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Pitched an octave below the normal bass range.

[Obsolete Italian contrabasso : Italian contra-, against (from Latin contrā-; see contra-) + Italian basso, bass (from Medieval Latin bassus, low).]

con′tra·bass′ist n.


1. (Instruments) a member of any of various families of musical instruments that is lower in pitch than the bass
2. (Instruments) another name for double bass
(Instruments) of or denoting the instrument of a family that is lower than the bass
contrabassist n


(ˈkɒn trəˌbeɪs)

n. adj.
2. pitched an octave below the bass in a family of instruments.
[1590–1600; < Italian contrabbasso=contra- contra-2 + basso bass1]
con′tra•bass`ist (-ˌbeɪ sɪst, -ˌbæs ɪst) n.
ThesaurusAntonymsRelated WordsSynonymsLegend:
Noun1.contrabass - largest and lowest member of the violin familycontrabass - largest and lowest member of the violin family
bass - the member with the lowest range of a family of musical instruments
bowed stringed instrument, string - stringed instruments that are played with a bow; "the strings played superlatively well"
Adj.1.contrabass - pitched an octave below normal bass instrumental or vocal range; "contrabass or double-bass clarinet"
low-pitched, low - used of sounds and voices; low in pitch or frequency


[ˌkɒntrəˈbeɪs] Ncontrabajo m
References in periodicals archive ?
Drummer Borislav Petrov drove the tune forward with impressive force and grace, creating ample space for Roe and contrabassist Lucas Dols to practice their improv licks.
11 in C major was full of surprises in tonality and in transitional passages, as well as in scoring (two melancholy cellos leaving a single contrabassist to provide the bass line), and Curtis and his players proved affectionate and alert, balancing textures wonderfully.
The top-flight performers were violinists Elfa Run Kristinsdottir, Nadja Zweiner and Wojciech Garbowski; violist Johannes Pennetzdorfer; cellists Mischa Meyer and Marcus Hagemann; contrabassist Arnulf Ballhorn; and electronician Johannes Malfatti.
Contrabassist Stefano Scodanibbio offers brilliant and rather frightening transcriptions of the first five Freeman Etudes: particularly apt since Cage said that the difficulty of the works offered the performer a metaphor for the individual's political action in spite of overwhelming social problems.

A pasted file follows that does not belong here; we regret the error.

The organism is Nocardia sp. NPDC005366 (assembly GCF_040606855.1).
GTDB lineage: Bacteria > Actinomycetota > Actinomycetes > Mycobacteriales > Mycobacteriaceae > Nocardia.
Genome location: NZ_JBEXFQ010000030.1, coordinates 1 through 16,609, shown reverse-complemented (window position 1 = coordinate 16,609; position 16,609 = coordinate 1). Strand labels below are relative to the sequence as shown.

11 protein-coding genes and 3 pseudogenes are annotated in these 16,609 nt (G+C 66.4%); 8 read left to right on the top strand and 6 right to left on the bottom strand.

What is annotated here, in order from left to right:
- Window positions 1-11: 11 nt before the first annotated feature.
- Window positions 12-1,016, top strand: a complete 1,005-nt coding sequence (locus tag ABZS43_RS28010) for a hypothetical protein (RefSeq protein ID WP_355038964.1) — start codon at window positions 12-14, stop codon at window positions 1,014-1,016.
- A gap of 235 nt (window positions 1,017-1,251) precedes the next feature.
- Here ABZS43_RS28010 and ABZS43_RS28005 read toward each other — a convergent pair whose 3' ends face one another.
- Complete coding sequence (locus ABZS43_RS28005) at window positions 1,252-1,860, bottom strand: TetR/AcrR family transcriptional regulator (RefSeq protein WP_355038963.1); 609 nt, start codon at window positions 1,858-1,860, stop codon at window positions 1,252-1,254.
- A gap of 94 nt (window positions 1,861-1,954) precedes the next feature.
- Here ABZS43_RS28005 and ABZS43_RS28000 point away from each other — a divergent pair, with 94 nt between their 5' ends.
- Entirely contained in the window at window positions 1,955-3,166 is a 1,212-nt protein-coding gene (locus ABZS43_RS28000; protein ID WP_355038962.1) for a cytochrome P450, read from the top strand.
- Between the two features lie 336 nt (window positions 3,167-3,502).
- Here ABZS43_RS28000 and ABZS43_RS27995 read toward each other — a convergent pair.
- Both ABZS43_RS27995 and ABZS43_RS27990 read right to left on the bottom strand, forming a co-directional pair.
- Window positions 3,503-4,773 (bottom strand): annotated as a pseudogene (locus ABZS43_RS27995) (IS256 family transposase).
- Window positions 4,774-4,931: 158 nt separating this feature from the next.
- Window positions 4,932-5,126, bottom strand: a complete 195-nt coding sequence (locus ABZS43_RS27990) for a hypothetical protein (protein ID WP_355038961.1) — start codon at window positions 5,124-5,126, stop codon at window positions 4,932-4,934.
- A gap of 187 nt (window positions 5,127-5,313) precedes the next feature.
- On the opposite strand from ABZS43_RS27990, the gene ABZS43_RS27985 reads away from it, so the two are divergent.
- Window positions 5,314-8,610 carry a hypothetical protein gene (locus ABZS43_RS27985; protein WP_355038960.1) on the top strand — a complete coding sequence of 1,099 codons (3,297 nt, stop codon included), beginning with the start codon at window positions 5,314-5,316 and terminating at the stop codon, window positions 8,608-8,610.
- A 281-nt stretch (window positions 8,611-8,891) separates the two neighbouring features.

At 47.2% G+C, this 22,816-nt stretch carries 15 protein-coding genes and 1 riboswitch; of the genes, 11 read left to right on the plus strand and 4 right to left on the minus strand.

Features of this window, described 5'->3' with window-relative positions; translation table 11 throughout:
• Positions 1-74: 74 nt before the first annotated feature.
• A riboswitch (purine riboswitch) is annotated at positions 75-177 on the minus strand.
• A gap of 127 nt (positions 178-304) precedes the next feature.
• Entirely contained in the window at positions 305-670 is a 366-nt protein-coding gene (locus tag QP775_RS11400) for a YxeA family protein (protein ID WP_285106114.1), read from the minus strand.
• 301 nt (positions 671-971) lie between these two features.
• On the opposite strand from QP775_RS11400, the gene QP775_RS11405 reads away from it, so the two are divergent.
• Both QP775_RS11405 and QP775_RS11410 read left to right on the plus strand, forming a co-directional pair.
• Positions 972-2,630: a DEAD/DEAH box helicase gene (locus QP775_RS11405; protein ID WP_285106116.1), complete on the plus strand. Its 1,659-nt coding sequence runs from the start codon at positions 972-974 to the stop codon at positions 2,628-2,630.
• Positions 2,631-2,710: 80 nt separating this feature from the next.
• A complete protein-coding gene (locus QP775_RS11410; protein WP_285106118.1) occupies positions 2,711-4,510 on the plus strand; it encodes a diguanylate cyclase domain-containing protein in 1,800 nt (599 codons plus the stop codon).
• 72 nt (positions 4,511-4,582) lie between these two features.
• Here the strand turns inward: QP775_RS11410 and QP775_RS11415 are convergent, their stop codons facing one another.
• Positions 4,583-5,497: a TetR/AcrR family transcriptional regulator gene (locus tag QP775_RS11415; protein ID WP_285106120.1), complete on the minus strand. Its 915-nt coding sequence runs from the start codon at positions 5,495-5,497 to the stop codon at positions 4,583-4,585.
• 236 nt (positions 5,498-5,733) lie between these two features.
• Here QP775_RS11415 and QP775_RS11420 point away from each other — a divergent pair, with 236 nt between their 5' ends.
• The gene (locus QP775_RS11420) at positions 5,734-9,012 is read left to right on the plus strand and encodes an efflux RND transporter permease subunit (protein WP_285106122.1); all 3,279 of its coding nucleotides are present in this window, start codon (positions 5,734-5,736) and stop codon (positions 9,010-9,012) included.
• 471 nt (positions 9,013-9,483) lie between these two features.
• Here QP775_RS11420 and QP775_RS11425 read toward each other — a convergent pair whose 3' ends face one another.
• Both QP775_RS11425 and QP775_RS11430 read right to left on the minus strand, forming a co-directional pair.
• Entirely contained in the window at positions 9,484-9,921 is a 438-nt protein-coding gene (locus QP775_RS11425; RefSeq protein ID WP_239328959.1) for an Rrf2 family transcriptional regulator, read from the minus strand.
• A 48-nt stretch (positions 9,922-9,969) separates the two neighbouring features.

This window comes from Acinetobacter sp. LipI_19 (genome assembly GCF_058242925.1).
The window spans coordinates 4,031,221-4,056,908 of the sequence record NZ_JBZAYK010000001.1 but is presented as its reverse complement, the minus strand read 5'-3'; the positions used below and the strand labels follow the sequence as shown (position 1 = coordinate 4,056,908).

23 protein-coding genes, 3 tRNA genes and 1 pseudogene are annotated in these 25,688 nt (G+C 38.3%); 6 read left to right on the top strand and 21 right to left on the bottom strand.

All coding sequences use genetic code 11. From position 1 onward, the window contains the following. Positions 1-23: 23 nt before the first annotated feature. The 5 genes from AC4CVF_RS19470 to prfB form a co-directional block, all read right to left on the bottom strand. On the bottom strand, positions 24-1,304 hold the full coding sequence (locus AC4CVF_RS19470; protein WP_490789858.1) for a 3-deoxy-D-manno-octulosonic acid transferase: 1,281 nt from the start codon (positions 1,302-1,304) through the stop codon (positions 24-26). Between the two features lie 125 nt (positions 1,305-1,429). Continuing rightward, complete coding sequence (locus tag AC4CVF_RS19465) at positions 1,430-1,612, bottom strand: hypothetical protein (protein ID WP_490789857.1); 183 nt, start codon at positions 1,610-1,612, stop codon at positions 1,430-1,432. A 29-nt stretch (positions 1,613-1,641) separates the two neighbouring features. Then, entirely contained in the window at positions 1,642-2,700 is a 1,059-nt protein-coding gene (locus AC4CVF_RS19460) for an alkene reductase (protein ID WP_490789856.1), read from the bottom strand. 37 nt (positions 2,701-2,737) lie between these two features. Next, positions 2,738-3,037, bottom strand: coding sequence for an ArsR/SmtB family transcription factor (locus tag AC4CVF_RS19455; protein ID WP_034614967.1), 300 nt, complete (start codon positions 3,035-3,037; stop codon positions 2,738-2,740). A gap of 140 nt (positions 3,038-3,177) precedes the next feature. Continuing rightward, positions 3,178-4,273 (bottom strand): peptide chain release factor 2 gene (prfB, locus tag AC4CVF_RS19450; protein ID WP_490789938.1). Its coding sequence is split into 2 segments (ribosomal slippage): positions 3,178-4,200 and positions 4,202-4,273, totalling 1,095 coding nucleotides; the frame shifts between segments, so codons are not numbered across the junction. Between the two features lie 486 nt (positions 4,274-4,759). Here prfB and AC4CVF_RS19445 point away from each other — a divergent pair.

The album features a long list of guest musicians including music director and pianist John di Martino, contrabassist Charles Flores, drummer Dafnis Prieto, percussionist Pedro Martinez, guitarist Romero Lubambo, clarinet and saxophone player Ken Peplowski, trombonist Conrad Herwig and trumpeter Brian Lynch.
Contrabassist Edgar Meyer, fresh from the Grammy-winning Appalachian Waltz and his own Uncommon Ritual and Quintet (Issue 72) joined blue/newgrass stalwarts Sam Bush and Mike Marshall with violin wunderkinder Joshua Bell (see KWN's review of The Red Violin in Issue 80) for Short Trip Home, another of his excursions into the twilight between hill country and classical string music.
Randalu or contrabassist Phil Donkin then echo the original line in a form of duet.
Its effect was totally magical, and special praise must be given to contrabassist Julian Atkinson for his range of articulation, from well-phrased lyricism to pungent rhythmic underpinning.
Over the past few years they've gotten to know better classical contrabassist Edgar Meyer, whose periodic forays into bluegrass, rock, and jazz have become as endearing as enlightening.